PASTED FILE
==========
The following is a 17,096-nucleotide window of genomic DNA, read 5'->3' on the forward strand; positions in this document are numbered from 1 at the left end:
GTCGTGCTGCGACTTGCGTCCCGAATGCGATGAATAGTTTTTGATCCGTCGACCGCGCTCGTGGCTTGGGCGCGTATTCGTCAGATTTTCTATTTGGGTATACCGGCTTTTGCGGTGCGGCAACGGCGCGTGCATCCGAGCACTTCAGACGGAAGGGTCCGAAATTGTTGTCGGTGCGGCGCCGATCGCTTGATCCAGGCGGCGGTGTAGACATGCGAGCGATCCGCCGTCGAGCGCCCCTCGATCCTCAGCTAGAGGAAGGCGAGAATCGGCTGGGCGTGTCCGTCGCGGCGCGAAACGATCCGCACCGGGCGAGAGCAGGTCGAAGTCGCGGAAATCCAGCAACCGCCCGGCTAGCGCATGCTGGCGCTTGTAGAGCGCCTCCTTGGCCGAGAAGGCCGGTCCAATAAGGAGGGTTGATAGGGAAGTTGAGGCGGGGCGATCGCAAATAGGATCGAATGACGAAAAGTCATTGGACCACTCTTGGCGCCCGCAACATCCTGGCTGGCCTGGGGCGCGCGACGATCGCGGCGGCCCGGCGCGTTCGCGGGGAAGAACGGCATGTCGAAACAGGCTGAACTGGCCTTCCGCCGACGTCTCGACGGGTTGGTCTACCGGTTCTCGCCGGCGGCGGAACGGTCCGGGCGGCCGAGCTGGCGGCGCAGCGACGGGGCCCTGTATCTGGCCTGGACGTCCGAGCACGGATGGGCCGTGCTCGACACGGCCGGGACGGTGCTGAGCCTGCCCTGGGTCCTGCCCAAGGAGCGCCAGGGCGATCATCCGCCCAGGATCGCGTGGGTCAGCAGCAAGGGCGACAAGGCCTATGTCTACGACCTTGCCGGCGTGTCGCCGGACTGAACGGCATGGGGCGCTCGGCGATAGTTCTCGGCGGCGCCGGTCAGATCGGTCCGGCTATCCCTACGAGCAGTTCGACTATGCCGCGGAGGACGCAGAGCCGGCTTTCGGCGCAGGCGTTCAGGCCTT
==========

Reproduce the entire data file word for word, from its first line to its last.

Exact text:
The following is a 17,096-nucleotide window of genomic DNA, read 5'->3' on the forward strand; positions in this document are numbered from 1 at the left end:
GTCGTGCTGCGACTTGCGTCCCGAATGCGATGAATAGTTTTTGATCCGTCGACCGCGCTCGTGGCTTGGGCGCGTATTCGTCAGATTTTCTATTTGGGTATACCGGCTTTTGCGGTGCGGCAACGGCGCGTGCATCCGAGCACTTCAGACGGAAGGGTCCGAAATTGTTGTCGGTGCGGCGCCGATCGCTTGATCCAGGCGGCGGTGTAGACATGCGAGCGATCCGCCGTCGAGCGCCCCTCGATCCTCAGCTAGAGGAAGGCGAGAATCGGCTGGGCGTGTCCGTCGCGGCGCGAAACGATCCGCACCGGGCGAGAGCAGGTCGAAGTCGCGGAAATCCAGCAACCGCCCGGCTAGCGCATGCTGGCGCTTGTAGAGCGCCTCCTTGGCCGAGAAGGCCGGTCCAATAAGGAGGGTTGATAGGGAAGTTGAGGCGGGGCGATCGCAAATAGGATCGAATGACGAAAAGTCATTGGACCACTCTTGGCGCCCGCAACATCCTGGCTGGCCTGGGGCGCGCGACGATCGCGGCGGCCCGGCGCGTTCGCGGGGAAGAACGGCATGTCGAAACAGGCTGAACTGGCCTTCCGCCGACGTCTCGACGGGTTGGTCTACCGGTTCTCGCCGGCGGCGGAACGGTCCGGGCGGCCGAGCTGGCGGCGCAGCGACGGGGCCCTGTATCTGGCCTGGACGTCCGAGCACGGATGGGCCGTGCTCGACACGGCCGGGACGGTGCTGAGCCTGCCCTGGGTCCTGCCCAAGGAGCGCCAGGGCGATCATCCGCCCAGGATCGCGTGGGTCAGCAGCAAGGGCGACAAGGCCTATGTCTACGACCTTGCCGGCGTGTCGCCGGACTGAACGGCATGGGGCGCTCGGCGATAGTTCTCGGCGGCGCCGGTCAGATCGGTCCGGCTATCCCTACGAGCAGTTCGACTATGCCGCGGAGGACGCAGAGCCGGCTTTCGGCGCAGGCGTTCAGGCCTT